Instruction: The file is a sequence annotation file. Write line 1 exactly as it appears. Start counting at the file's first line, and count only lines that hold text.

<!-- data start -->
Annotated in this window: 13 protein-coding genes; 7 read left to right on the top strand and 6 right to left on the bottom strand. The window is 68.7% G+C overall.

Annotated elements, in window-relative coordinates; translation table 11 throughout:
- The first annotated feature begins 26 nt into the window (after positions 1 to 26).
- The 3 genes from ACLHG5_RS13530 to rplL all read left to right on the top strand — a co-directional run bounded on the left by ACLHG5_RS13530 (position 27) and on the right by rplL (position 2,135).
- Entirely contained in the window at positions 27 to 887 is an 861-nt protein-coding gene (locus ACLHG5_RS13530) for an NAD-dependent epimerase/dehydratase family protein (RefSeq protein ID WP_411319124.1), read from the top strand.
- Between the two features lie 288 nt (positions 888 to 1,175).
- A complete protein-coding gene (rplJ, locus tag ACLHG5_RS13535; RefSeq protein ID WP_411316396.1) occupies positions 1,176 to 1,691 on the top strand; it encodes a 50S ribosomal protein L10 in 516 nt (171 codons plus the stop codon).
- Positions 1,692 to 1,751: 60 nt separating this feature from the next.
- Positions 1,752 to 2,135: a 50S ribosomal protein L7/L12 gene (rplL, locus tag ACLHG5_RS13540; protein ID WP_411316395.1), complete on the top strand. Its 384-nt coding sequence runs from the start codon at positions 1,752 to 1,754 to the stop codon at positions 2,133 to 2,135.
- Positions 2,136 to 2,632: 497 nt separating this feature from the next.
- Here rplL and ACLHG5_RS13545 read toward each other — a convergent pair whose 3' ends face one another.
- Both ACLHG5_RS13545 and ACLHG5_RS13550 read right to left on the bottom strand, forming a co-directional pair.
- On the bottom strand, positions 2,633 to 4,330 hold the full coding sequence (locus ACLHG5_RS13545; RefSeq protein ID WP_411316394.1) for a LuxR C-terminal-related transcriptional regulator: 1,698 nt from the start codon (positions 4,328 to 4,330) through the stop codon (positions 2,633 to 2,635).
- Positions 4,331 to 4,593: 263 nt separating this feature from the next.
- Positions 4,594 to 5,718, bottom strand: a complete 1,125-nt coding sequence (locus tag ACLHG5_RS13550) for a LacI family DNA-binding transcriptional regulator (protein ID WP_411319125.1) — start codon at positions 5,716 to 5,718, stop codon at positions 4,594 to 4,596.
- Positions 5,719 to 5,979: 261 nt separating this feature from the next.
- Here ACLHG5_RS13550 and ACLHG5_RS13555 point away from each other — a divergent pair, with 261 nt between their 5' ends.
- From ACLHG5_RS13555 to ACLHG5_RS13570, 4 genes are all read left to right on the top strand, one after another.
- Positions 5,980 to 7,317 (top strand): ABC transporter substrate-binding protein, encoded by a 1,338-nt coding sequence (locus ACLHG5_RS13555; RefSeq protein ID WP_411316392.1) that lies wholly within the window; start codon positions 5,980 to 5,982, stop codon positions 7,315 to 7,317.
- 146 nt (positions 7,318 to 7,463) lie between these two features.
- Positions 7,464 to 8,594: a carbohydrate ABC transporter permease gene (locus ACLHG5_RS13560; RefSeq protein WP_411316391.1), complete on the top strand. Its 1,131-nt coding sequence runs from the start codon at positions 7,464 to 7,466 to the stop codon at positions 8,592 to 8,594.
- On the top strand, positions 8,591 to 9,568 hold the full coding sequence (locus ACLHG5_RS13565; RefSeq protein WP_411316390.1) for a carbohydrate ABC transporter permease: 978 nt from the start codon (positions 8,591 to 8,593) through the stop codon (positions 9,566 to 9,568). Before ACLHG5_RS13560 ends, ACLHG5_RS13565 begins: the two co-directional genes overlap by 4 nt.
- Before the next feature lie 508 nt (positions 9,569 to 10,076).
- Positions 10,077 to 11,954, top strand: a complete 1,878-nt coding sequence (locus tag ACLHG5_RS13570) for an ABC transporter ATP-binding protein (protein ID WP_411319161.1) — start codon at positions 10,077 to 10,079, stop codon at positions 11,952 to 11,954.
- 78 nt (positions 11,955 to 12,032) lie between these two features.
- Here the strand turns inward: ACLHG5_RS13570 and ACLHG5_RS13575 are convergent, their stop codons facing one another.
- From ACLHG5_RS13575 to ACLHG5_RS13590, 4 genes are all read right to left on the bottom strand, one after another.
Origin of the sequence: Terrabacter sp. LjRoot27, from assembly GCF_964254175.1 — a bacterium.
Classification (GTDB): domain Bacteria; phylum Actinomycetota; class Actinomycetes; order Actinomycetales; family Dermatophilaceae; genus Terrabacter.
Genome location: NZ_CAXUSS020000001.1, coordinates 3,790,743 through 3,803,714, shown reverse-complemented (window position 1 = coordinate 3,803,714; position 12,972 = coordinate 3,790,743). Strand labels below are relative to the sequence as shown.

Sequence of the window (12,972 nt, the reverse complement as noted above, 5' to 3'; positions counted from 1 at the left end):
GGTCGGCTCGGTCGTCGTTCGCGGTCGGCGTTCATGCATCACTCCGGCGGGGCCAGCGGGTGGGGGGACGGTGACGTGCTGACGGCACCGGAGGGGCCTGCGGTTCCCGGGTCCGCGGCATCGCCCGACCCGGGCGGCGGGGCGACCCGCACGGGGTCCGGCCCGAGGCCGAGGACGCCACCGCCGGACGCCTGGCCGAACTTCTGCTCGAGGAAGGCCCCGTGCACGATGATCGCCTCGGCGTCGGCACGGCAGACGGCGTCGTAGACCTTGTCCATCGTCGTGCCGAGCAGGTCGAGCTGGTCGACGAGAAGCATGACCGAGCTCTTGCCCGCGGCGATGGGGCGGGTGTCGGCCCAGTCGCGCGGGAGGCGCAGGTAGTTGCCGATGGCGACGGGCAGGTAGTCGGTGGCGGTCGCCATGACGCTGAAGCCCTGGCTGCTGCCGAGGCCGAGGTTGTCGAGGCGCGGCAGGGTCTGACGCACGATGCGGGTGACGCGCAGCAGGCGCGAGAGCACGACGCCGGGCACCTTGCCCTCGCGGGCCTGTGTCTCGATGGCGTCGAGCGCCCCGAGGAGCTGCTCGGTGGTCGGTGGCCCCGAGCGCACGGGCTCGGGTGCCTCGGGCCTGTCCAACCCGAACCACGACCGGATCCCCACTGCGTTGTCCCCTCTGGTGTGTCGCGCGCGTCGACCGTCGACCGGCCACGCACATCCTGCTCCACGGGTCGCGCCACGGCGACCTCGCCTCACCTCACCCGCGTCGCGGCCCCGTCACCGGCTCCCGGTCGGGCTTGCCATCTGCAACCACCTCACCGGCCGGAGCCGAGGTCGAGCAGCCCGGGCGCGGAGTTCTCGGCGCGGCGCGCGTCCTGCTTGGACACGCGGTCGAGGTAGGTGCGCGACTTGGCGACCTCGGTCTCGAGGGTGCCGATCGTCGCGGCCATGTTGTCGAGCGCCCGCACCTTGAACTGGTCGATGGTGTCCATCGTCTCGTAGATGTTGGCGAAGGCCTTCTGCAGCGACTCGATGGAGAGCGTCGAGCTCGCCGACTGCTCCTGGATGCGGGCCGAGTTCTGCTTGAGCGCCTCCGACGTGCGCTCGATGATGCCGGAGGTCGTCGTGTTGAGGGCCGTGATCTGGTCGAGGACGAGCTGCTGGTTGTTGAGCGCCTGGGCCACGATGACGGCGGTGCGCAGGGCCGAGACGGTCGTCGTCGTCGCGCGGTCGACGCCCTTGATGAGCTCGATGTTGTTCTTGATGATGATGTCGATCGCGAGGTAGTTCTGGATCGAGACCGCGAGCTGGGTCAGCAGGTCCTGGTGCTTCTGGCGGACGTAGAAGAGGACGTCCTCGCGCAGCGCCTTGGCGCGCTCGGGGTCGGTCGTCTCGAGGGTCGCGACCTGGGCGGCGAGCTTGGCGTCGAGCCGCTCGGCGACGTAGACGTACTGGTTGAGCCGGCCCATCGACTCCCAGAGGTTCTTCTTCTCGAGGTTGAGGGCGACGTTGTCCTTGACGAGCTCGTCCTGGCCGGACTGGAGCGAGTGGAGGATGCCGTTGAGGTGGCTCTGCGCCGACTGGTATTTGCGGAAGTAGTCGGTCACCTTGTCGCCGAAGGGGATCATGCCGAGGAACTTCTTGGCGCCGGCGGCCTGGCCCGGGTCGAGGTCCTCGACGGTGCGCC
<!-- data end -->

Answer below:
Annotated in this window: 13 protein-coding genes; 7 read left to right on the top strand and 6 right to left on the bottom strand. The window is 68.7% G+C overall.